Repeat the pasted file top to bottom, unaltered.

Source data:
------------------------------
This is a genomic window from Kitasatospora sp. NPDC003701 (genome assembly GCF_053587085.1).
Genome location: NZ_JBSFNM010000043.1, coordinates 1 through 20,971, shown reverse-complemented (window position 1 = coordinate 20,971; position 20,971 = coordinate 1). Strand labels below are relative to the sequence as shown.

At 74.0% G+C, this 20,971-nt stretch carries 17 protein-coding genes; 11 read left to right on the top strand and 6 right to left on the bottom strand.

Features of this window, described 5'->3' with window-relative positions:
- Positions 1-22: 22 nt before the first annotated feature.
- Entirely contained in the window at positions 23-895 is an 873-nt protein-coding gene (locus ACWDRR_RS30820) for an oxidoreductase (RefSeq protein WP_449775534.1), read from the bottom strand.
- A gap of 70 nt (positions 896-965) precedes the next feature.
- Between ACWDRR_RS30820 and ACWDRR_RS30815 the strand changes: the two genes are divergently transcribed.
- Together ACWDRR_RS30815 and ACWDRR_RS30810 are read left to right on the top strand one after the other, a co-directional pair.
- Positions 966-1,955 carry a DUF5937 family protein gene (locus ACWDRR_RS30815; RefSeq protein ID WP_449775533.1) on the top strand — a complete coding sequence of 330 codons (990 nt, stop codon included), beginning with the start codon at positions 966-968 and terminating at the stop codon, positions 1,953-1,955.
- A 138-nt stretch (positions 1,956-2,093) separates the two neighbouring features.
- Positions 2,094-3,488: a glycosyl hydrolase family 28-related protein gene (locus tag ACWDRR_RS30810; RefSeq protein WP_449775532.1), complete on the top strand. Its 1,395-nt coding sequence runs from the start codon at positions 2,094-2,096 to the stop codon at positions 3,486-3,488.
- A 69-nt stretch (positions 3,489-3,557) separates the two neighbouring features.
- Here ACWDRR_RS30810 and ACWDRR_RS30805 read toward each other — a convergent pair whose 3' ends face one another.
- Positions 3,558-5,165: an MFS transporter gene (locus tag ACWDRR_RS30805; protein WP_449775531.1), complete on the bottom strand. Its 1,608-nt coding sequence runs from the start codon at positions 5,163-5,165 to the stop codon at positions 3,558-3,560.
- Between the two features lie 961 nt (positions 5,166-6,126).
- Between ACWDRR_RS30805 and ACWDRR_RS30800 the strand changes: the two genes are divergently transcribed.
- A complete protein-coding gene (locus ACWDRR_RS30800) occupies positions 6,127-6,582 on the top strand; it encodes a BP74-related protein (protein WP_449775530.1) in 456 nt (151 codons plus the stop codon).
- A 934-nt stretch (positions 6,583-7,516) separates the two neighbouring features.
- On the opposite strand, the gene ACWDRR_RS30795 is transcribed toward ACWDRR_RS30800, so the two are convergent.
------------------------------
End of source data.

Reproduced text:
This is a genomic window from Kitasatospora sp. NPDC003701 (genome assembly GCF_053587085.1).
Genome location: NZ_JBSFNM010000043.1, coordinates 1 through 20,971, shown reverse-complemented (window position 1 = coordinate 20,971; position 20,971 = coordinate 1). Strand labels below are relative to the sequence as shown.

At 74.0% G+C, this 20,971-nt stretch carries 17 protein-coding genes; 11 read left to right on the top strand and 6 right to left on the bottom strand.

Features of this window, described 5'->3' with window-relative positions:
- Positions 1-22: 22 nt before the first annotated feature.
- Entirely contained in the window at positions 23-895 is an 873-nt protein-coding gene (locus ACWDRR_RS30820) for an oxidoreductase (RefSeq protein WP_449775534.1), read from the bottom strand.
- A gap of 70 nt (positions 896-965) precedes the next feature.
- Between ACWDRR_RS30820 and ACWDRR_RS30815 the strand changes: the two genes are divergently transcribed.
- Together ACWDRR_RS30815 and ACWDRR_RS30810 are read left to right on the top strand one after the other, a co-directional pair.
- Positions 966-1,955 carry a DUF5937 family protein gene (locus ACWDRR_RS30815; RefSeq protein ID WP_449775533.1) on the top strand — a complete coding sequence of 330 codons (990 nt, stop codon included), beginning with the start codon at positions 966-968 and terminating at the stop codon, positions 1,953-1,955.
- A 138-nt stretch (positions 1,956-2,093) separates the two neighbouring features.
- Positions 2,094-3,488: a glycosyl hydrolase family 28-related protein gene (locus tag ACWDRR_RS30810; RefSeq protein WP_449775532.1), complete on the top strand. Its 1,395-nt coding sequence runs from the start codon at positions 2,094-2,096 to the stop codon at positions 3,486-3,488.
- A 69-nt stretch (positions 3,489-3,557) separates the two neighbouring features.
- Here ACWDRR_RS30810 and ACWDRR_RS30805 read toward each other — a convergent pair whose 3' ends face one another.
- Positions 3,558-5,165: an MFS transporter gene (locus tag ACWDRR_RS30805; protein WP_449775531.1), complete on the bottom strand. Its 1,608-nt coding sequence runs from the start codon at positions 5,163-5,165 to the stop codon at positions 3,558-3,560.
- Between the two features lie 961 nt (positions 5,166-6,126).
- Between ACWDRR_RS30805 and ACWDRR_RS30800 the strand changes: the two genes are divergently transcribed.
- A complete protein-coding gene (locus ACWDRR_RS30800) occupies positions 6,127-6,582 on the top strand; it encodes a BP74-related protein (protein WP_449775530.1) in 456 nt (151 codons plus the stop codon).
- A 934-nt stretch (positions 6,583-7,516) separates the two neighbouring features.
- On the opposite strand, the gene ACWDRR_RS30795 is transcribed toward ACWDRR_RS30800, so the two are convergent.